No bomb that ever bursts shatters the crystal spirit:
With Farid and others in a British prison
By Kevin Annett
I wear as a badge of honour my deportation
from a country of liars and cut throats.
- Big Bill Haywood, IWW leader and
The filthy fiction calling itself the
Crown of England finally vomited me from its midst this
week, only five days before I was to speak of its crimes
at the annual Against Child Abuse Rally in London's
I am proud to have shared a British
prison with many freedom fighters over time, including
my own ancestor Peter Annett; but also alongside
nameless men and women who are caught today in the claws
of the police state called Britain.
Here is what happened:
The room is small, unventilated, and
foul-smelling, and crammed with ten of us. I am the only
white person there.
A Malaysian mother with her four year old
daughter sits in one corner, sobbing uncontrollably.
Incarcerated for half a day, she’s one of the luckier
ones: a young Turkish man called Farid has languished in
here for nearly three days, isolated from his four
children. Farid has lived in England for eleven years,
doing sweat jobs and loyally paying his taxes, but
tomorrow he’ll be deported over a technicality in his
There is no appeal allowed. His children
will not accompany him.
This is the Immigration Prison in
Stansted airport, outside London. The date is the early
hours of May 30, 2011.
The net fell on me suddenly the night
before, as I made my way through the border control desk
after disembarking from the Netherlands.
A banal little twit in a uniform scanned
my passport through his computer, and quickly looked
shocked as he peered through thick lenses at the screen.
He scuttled off to speak to his supervisor, who I
watched through the glass window of his office as he
looked at his own computer, nodded his head and said
something to the twit.
Triumphantly – I guess he got extra
points for bagging a suspected enemy of the state – Twit
boy returned and informed me with a whine of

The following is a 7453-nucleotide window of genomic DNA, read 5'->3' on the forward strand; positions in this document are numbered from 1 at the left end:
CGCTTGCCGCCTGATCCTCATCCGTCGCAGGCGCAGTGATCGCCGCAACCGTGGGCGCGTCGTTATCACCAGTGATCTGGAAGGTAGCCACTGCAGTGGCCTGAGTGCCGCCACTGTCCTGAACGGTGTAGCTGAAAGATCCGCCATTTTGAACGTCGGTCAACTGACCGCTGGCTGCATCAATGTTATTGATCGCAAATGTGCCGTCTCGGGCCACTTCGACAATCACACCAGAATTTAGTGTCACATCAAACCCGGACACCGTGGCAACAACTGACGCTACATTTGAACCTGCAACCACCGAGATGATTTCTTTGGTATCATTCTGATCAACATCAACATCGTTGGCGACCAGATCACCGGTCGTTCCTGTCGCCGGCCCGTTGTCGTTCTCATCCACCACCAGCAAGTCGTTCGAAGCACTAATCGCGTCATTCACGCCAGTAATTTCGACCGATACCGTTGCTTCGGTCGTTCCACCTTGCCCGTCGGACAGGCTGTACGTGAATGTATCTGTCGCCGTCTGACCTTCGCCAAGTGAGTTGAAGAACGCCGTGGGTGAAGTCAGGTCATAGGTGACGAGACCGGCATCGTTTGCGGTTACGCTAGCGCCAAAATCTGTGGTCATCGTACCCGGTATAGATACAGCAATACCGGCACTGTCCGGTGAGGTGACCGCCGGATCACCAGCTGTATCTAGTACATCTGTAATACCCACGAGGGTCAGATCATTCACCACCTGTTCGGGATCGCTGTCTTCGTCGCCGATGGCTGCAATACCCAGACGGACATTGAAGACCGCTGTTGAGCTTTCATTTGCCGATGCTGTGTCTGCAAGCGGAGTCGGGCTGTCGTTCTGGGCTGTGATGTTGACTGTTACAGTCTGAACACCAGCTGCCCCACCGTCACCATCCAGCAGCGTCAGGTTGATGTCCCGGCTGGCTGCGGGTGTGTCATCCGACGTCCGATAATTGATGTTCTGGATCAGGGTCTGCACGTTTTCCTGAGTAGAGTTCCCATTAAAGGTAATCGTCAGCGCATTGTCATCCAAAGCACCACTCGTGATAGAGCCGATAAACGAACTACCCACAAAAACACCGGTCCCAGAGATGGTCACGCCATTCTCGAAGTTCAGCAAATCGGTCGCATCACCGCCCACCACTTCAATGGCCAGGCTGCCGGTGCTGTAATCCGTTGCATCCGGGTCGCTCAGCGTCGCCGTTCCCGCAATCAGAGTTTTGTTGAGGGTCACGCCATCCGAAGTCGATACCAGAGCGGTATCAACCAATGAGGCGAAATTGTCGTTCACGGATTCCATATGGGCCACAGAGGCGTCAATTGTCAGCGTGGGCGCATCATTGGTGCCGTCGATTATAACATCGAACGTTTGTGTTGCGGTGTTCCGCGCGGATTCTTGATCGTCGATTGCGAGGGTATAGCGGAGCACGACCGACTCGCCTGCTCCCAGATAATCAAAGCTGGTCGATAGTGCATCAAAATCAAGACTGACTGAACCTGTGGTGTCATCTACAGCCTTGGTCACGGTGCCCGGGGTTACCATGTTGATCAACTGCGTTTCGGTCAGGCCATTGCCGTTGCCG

condescension that my giving public lectures was
“unusual” for a tourist, that I was "suspect", and would
therefore be barred from entering England.
"What exactly am I suspected of doing?" I
asked the guy.
“But first you are to come this way” he
motioned, ignoring my question like I hadn't said
anything, and we walked to a tiny holding cell. The Twit
left me alone in there for a half hour, I guess to make
me sweat, but when he returned I was calmly whistling an
Irish melody that seemed to annoy him to no end.
“I bet you find your job difficult” I
ventured to the Twit as he fiddled with his papers.
Attempting a smile, he answered,
“No, actually one meets very fascinating
people in this line of work” he replied.
“People like you, then?” I said, but I
don’t think he got my joke.
The Twit refused to give me his name when
I asked, nor could I know the name of his supervisor. He
also wasn’t wearing a badge number, although later he
made a gaff when he donned another coat and I saw his
“You’ll be in here tonight, until we can
send you back from whence you came” Twit informed me,
gesturing to a white door. He knocked, and a stern young
guy answered who wore a vest labeled Reliance: the
private company that profits off incarcerating people
all over England.
Despair gazed back at me from the sad
eyes of my fellow prisoners who lay or sat around the
room. A TV was blaring mindless crap at them so I walked
over and shut it off. The young Turkish guy, Farid,
After my obligatory finger printing and
photographing – I asked the Reliance guy if I could have
a copy of the picture, since I looked pretty good, but
he said no – I was locked into the sparse room with
everyone, and told not to speak to any of them since
that was against the rules. I just smiled.
Most of the detainees didn’t want to
talk. It was nearly midnight by then, and like anyone,